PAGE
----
July 24, 2016

Field trip: Weaving and the Social World

Arriving at Union Station in New Haven, CT 

Entering the exhibition "Weaving and the Social World" at the Yale University Art Gallery

Wall text showing a back strap loom, plain weave structure, and discontinuous warp and weft weave 

"Mantles with the Rayed Deity," 500 B.C. - A.D.100, Scaffold weave, camelid wool

My friend Sara looking at a tie-dyed weaving

Detail of "Sleeved Tunic with Flying Condors," A.D. 1200-1400, Plain warp and weft tapestry weave with looped stitching

Installation view of various feather textiles dating from A.D. 400-900, including a large tunic in the center

Several loincloths woven from feathers 

Detail view of one of the feather loincloths

The wall of feather textiles from a distance

Detail of "Tunic with Crested Moon Animal," A.D. 1200-1400, Plain weave with cotton and feathers

Almost a year after spending two glorious weeks on the coast of Maine in a weaving workshop at the Haystack Mountain School of Crafts (more on that soon), a few of my fellow weavers and I decided that a field trip to New Haven, Connecticut was in order to see "Weaving and the Social World," an exhibition of 3,000 years of weavings by the Andean people.

None of this was made as Art with a capital "A" – it was fabric, it was ceremony, it was functional, and rarely decorative. Many of these pieces required an entire lifetime (and likely multiple hands) to weave. Yet here they were, 600, 1,600, 2,000 years later, hanging at the Yale University Art Gallery. A reminder of not only how ancient things can look so modern to us today, but also how, if we are lucky, the things we make with our hands can go out into the world on their own adventure long after our lifetime.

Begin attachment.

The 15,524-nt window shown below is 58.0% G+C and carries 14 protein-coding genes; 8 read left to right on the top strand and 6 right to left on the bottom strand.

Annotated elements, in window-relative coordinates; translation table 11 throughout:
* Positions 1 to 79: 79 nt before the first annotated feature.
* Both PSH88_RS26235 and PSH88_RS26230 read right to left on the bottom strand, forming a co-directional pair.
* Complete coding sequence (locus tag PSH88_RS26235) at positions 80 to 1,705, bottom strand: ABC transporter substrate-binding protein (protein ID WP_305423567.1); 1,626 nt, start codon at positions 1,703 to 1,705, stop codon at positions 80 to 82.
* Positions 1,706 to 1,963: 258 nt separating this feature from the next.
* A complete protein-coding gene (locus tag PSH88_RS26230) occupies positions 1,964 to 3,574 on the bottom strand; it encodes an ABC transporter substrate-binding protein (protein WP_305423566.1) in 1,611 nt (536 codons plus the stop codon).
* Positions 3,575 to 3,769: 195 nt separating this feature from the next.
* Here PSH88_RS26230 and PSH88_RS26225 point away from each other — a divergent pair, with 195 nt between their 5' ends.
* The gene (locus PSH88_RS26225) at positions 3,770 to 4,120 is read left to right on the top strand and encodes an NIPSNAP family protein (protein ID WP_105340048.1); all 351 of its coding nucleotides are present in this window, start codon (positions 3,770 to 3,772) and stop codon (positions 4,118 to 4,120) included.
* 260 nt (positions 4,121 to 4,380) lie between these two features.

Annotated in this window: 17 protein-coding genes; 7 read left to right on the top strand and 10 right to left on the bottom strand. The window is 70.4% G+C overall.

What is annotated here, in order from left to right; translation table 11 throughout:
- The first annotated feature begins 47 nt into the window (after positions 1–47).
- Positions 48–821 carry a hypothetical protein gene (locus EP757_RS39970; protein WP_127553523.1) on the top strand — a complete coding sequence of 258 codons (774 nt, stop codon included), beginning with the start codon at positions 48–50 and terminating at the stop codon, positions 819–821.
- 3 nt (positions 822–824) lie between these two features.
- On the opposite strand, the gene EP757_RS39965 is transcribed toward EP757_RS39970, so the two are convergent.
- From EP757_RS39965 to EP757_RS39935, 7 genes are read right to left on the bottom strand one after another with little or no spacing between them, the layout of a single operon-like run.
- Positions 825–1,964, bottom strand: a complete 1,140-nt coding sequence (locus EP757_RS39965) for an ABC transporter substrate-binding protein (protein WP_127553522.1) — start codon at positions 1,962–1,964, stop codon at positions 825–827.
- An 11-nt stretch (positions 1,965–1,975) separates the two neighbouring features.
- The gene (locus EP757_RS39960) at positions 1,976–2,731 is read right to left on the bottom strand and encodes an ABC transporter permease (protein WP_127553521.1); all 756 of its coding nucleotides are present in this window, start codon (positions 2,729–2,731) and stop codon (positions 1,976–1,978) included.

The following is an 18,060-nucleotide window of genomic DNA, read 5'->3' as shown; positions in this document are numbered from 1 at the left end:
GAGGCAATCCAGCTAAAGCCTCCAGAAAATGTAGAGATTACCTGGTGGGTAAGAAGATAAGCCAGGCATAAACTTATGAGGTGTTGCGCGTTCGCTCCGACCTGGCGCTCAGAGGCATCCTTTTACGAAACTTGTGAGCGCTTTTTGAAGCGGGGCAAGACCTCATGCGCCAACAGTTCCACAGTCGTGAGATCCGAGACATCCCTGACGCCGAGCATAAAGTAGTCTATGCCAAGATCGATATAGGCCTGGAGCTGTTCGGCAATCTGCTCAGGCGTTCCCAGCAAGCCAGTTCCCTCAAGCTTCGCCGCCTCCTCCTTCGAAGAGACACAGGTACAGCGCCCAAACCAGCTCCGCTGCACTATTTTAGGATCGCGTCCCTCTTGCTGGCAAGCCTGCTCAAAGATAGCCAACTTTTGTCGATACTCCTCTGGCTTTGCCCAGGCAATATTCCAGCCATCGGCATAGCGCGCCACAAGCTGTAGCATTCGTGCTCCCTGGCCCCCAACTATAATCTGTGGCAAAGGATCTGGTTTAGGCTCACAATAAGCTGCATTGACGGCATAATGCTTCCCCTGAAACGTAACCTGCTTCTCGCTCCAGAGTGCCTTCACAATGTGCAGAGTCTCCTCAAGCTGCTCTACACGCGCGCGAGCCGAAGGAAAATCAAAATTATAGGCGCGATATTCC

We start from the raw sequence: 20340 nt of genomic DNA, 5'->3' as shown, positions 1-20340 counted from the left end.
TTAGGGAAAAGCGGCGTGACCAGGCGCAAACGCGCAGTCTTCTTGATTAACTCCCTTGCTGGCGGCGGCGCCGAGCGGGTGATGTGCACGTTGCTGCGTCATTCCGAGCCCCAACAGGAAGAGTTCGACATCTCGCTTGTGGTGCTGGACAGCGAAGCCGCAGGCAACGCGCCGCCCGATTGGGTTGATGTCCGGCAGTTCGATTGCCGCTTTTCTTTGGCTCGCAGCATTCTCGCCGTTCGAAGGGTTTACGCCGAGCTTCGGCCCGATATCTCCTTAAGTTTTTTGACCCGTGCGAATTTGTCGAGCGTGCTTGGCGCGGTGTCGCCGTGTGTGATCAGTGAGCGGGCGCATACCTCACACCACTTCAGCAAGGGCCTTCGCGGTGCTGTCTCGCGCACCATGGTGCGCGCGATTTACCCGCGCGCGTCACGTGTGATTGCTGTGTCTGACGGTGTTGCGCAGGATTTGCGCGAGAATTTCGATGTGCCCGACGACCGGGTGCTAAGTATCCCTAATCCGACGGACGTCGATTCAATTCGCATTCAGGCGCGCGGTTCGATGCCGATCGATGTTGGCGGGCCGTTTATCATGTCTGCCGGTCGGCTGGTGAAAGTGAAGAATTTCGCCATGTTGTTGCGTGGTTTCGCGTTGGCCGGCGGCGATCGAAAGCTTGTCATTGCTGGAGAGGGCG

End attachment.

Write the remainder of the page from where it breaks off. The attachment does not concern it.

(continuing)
Recently I had an inquiry about the longevity of my work - "it looks so delicate, so fragile, how could it possibly last very long?" someone asked me as they considered acquiring a piece of mine for their new building. I pointed to ancient embroideries to show that these things, if well-cared for, can exist for many centuries. Nothing lasts forever, of course, but to see these vibrant loincloths made from feathers in the year 400 A.D. hanging on a gallery wall in 2016 felt like a message from our ancestors about a particular belief in, and dedication to, the preservation of beauty. 

"Weaving and the Social World" is on view at the Yale University Art Gallery through September 18, 2016. 

1 comment:

  1. and dedication to, the preservation of beauty